Ohio State student Phyo Aung has created a Facebook application that allows friends to review and discuss a wide range of products.
The application works like a consumer review forum, but instead of discussing products with strangers, the application, run through Facebook, allows you to tag your friends into discussions and get suggestions and help on a number of products.
Phyo, a third-year in electrical engineering, and his brother, Min, a computer science major at the University of Wisconsin, came to Ohio from Rengoon, Burma. This was their first website or application built after it took them an estimated 365 hours to program and design.
Phyo’s idea for the application did not take nearly as long.
“My friend’s washer broke and I was looking on the Internet to see how to get it fixed. I was thinking it would be easy if I could see something that is not broken so that I can compare the two,” Aung said.
After forming the idea, Phyo, who had no computer programming experience, called his brother.
“He knows a lot more about programming than I do,” Aung said. “I’m mostly on the front end, what you see, my brother is mostly on the back end, how the data is organized.”
The application has 84 users since its opening on Feb. 22, but Aung has hopes that the application will not be solely Facebook-related.
“The only thing we’re getting from Facebook is the friend list,” said Aung. “It could be a multi-social networking thing. It could work together between your Facebook account, Twitter and Myspace account by matching all your friends together.”
As for what students think of the application’s practical use, there are some mixed feelings.
“I could definitely see it being useful,” said Tim Mitchell, a first-year in exploration. “You could get your friend’s point of view, someone you can relate to, and maybe even putting a face to it would help materialize it more.”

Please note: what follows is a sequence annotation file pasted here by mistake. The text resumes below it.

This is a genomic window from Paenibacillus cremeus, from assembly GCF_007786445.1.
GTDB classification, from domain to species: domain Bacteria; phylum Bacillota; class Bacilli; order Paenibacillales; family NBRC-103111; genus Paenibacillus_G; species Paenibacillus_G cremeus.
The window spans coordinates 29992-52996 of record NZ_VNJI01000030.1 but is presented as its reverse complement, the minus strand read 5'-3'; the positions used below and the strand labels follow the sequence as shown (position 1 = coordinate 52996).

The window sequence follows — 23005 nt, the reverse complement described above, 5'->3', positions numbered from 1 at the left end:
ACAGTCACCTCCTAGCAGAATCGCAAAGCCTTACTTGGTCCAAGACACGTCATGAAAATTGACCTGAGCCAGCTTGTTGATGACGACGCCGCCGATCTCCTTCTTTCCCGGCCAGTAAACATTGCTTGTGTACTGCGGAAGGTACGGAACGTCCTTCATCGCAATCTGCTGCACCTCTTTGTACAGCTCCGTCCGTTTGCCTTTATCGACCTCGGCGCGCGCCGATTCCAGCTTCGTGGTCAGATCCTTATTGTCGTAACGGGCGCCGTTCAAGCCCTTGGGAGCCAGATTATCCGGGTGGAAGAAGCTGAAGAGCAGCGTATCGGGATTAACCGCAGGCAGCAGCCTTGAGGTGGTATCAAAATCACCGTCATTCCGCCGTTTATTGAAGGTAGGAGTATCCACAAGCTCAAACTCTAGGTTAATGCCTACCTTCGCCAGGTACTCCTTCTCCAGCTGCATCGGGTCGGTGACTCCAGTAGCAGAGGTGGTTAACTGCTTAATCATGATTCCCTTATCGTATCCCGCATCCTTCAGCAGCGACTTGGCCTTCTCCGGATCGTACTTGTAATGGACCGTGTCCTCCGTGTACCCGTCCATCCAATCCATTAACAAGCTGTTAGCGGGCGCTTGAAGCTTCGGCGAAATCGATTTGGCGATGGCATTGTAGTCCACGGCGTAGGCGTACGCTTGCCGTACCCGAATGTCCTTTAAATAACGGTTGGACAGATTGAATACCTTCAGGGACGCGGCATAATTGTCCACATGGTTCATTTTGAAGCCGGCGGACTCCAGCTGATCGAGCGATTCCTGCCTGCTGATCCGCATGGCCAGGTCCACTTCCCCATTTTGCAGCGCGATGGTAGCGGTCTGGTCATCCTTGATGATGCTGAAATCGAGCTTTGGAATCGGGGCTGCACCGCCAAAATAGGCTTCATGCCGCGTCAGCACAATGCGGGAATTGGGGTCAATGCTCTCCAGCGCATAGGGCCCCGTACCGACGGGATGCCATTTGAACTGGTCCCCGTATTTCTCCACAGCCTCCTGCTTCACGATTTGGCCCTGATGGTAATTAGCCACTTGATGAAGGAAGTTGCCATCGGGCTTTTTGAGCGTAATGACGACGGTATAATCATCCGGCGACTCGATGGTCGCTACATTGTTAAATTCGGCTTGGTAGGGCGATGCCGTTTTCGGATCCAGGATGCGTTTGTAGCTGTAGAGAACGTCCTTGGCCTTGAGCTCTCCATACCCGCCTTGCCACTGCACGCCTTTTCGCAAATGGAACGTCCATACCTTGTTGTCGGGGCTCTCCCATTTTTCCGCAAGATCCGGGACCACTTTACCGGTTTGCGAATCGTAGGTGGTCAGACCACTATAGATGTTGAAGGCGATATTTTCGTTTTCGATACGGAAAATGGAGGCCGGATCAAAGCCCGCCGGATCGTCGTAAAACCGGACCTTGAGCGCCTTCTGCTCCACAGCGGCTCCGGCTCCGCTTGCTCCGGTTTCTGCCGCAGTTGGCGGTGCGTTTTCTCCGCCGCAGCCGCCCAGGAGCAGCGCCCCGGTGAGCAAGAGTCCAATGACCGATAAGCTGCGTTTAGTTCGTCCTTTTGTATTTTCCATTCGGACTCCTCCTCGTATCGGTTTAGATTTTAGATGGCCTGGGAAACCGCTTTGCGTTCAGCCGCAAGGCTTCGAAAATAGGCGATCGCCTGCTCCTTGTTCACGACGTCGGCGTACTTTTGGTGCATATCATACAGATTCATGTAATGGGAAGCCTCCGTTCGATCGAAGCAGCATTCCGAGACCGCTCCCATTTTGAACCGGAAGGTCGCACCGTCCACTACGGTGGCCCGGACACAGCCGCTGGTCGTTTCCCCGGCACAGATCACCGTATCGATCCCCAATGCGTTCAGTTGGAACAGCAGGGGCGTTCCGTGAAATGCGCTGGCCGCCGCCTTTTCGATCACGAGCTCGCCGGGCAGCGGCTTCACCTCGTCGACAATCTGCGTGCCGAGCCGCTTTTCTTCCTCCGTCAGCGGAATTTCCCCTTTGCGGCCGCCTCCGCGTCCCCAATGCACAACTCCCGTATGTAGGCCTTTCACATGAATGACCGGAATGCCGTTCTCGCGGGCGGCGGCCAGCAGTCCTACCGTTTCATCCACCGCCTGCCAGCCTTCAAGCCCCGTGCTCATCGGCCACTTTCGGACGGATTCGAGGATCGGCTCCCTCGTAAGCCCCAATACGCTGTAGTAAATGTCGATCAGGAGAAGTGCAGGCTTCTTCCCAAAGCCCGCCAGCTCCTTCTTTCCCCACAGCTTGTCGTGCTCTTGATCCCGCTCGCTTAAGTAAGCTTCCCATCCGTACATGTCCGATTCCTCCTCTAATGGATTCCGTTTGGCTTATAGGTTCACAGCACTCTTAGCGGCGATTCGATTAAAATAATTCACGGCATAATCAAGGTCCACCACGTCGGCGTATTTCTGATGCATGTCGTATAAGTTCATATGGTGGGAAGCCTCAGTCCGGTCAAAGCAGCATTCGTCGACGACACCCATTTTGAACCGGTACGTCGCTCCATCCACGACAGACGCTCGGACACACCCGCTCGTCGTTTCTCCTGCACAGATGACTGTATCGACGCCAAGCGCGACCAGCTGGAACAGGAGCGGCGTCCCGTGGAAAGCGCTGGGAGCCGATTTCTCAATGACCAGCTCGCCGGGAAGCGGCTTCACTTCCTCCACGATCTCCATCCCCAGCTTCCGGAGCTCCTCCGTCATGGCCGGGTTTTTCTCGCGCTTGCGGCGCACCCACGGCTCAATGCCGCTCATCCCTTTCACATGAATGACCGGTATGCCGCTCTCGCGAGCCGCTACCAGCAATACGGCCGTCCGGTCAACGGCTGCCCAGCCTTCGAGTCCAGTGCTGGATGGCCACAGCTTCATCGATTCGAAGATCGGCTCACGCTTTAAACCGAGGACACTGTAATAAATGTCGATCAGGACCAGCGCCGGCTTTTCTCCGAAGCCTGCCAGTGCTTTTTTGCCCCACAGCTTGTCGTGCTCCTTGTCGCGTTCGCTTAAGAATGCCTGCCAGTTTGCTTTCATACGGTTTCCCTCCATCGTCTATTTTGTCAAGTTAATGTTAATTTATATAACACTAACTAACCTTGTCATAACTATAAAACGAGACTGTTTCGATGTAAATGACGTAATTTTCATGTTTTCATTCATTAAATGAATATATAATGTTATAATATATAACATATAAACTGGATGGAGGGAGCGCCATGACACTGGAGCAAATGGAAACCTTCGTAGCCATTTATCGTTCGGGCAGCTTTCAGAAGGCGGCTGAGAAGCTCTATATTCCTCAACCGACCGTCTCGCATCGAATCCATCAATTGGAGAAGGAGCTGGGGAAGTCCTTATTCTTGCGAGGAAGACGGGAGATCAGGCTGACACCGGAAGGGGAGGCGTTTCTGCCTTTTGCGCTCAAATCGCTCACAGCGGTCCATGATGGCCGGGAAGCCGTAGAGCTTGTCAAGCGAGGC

Nick Crowley, a first-year in finance, has some doubts.
“It could be useful, but the only thing is the number of friends you have on Facebook that are going to have that exact product are probably not going to be that high,” Crowley said.
The next step for Aung and his brother is the creation of a mobile phone application where users could see a product in a store and get immediate feedback from their friends before they buy a product.
The possibility of a mobile phone application has Nick’s brother, Andrew Crowley, a third-year in mechanical engineering, a bit more optimistic.
“It would definitely be more helpful, but it’s operating on what level of use somebody has, period,” Crowley said, pointing out that if someone does not use mobile phone applications they would not use this one regularly.
Aung is spending about $50 a month for use of an online server. High-traffic applications use a server that could cost anywhere from $250 to $300 a month, Aung said, but money is not something he is worried about.
“I haven’t really figured that out yet,” Aung said. “Just having a popular website, if it starts to get hits the website value goes up. It just has to be useful for people. If it’s a good idea the getting money part is not something we have to worry about.”